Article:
Wear resistance when the base material is self-matched or self-matched with various metals
When metals stick to each other in sliding contact, wear occurs. This is especially important when considering thread connections. If the surfaces stick during the connection process, they will be damaged during disassembly, leading to expensive repairs or replacements. For many applications, the ability to disassemble and reassemble connections is a valuable feature. An example where this is particularly important is the drill string. The tubular components in the drill string need to be connected quickly and safely, and assembled quickly and repeatedly.
How does abrasion happen
No metal is perfectly smooth, and all materials have valleys and ridges that form bumps. These rough surfaces are very small, and when they come together, they will produce a lot of local pressure, which is much greater than the total pressure. Under these conditions, certain material combinations can form bonds. In some materials, this can be controlled and purposefully done to form a strong weld without a heat-affected zone. In the case of threaded connections, this adverse effect is called abrasion, which can lead to thread damage, and in extreme cases, it will be completely stuck.
In order to cause wear and tear, the interaction of materials requires pressure and direct contact between metal and metal, while heat acts as a catalyst. Different material structures have different wear trends. Some materials have protective oxides that can act as a barrier against wear. Materials also generate different amounts of heat, and emit heat at different rates. Another phenomenon is that one material may initially be clamped to another material, which acts as a protective layer. At first it seems that few direct factors will quickly merge into extremely complex interactions.
General wear rules
- Softer materials have a higher tendency to wear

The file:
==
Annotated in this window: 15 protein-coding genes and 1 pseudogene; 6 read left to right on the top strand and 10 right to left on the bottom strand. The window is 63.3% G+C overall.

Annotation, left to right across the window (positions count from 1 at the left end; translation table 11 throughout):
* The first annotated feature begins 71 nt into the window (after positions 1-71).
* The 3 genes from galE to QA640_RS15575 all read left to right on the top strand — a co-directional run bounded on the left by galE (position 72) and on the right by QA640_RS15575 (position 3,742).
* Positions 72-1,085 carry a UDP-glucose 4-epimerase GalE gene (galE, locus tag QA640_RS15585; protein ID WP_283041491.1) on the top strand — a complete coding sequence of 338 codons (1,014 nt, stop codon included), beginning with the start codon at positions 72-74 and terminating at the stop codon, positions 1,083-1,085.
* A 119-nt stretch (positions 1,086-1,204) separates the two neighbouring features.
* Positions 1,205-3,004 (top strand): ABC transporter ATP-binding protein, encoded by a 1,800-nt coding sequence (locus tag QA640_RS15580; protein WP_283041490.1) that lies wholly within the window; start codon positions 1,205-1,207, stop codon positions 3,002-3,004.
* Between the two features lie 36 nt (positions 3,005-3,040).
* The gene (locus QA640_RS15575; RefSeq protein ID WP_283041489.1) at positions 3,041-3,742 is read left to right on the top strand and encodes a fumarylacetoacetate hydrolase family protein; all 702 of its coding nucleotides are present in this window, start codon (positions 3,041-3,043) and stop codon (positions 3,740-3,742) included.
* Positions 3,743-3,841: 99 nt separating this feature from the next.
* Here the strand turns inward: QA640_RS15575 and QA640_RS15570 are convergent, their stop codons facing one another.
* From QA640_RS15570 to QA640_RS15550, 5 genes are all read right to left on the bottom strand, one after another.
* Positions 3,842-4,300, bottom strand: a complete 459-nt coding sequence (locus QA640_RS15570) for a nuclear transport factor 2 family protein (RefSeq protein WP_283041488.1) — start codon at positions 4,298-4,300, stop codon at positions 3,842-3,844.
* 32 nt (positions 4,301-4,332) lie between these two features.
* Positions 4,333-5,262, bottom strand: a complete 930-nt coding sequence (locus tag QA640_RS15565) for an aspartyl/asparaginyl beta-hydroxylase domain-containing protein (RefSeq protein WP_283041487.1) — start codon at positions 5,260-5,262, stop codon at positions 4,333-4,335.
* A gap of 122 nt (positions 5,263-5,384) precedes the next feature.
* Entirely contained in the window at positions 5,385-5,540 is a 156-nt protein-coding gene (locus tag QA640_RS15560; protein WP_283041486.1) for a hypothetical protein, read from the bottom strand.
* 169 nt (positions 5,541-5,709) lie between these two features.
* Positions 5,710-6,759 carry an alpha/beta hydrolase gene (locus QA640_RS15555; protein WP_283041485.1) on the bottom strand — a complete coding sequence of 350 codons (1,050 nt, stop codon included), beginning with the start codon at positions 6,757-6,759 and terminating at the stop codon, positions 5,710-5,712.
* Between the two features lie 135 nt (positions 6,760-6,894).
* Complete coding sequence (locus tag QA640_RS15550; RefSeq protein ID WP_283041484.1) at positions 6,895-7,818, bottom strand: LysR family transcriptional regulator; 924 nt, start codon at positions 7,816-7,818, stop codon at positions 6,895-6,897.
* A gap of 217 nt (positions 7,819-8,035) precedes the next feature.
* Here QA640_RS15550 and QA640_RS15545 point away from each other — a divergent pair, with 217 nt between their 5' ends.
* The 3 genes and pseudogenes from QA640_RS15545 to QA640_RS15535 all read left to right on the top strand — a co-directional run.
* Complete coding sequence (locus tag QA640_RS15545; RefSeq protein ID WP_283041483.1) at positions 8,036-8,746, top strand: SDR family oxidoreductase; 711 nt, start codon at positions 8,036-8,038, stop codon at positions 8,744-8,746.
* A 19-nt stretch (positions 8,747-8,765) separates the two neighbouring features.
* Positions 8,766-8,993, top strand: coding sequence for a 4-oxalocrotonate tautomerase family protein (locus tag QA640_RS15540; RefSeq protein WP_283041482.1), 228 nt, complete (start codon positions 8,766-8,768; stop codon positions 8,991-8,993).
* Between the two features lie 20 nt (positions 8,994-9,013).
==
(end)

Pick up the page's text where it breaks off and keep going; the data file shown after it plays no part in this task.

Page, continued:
- Liquids (including self-mating materials) materials that are 100% miscible in the liquid state are prone to wear
- Smooth surfaces produce more contact areas, generate more heat, and lead to higher wear trends
- Rough surface is prone to unevenness, which interferes and deforms and generates heat
- Materials with high work hardening rate have reduced wear tendency
- Materials with a high ratio of strength to elastic modulus have a lower tendency to wear
Strategies to prevent chafing
- Use grease as a barrier between surfaces while reducing frictional heat
- Make the connection slower and reduce the heat generated
- Use thread locking agent to avoid pressure and wear
- Surface hardening treatment (for steel)
- Use the coating to face the mating surface
- With two different materials
All these strategies are effective to varying degrees, but each strategy has a compromise. Using lubricating or locking compounds and reducing speed will have a negative impact on productivity. Case hardened steel sacrifices corrosion resistance. Coating will increase the cost and easily peel off. The combination of two different materials may be effective, but an additional set of material properties must be considered.
Two exceptions where self-crossing materials are prone to wear are ToughMet® 3 and 25 alloys. When used with themselves, they are not only resistant to abrasion, but they are also resistant when used with many other popular alloys used in well prospecting. These alloys have superior non-magnetic properties than other commonly used materials and have similar strength. They can be substituted or combined with other popular materials. The third alloy PerforMet™ alloy can also be used with other materials. However; it does not have good self-fitting anti-wear properties.
Wear test method: Because many factors affect wear, a material that wears out in one application may not be subjected to the same load in another application. Therefore, it is impossible to develop a general test that can be used to determine the material to be used based on the design force or pressure to be applied. Instead, a method called “button on block” was developed.
This test standardized the conditions and treated all material combinations the same. In the early stages of design, it is useful to select materials to be further tested in a specific application.
In this method, the button is placed on the block and rotated 360° under load. Then observe the two specimens under 10x magnification. Test and observe the new sample until wear is observed. After the wear is observed, the average value of the last applied pressure and the highest pressure at which wear is not observed is reported as the wear threshold pressure. The cross-sectional area of the button is used to calculate the pressure, even if the pressure is not necessarily accurate at low loads. In some cases, due to the interaction with the material properties and the nature of the test, one of the materials deformed severely below the yield strength. This does not necessarily indicate that the material will wear under this stress when the thread is in contact. However, this does make it impossible to obtain meaningful test results above this pressure. The following is a summary of Wonder’s wear results. The test has three possibilities: button deformation, reaching the load limit and wear.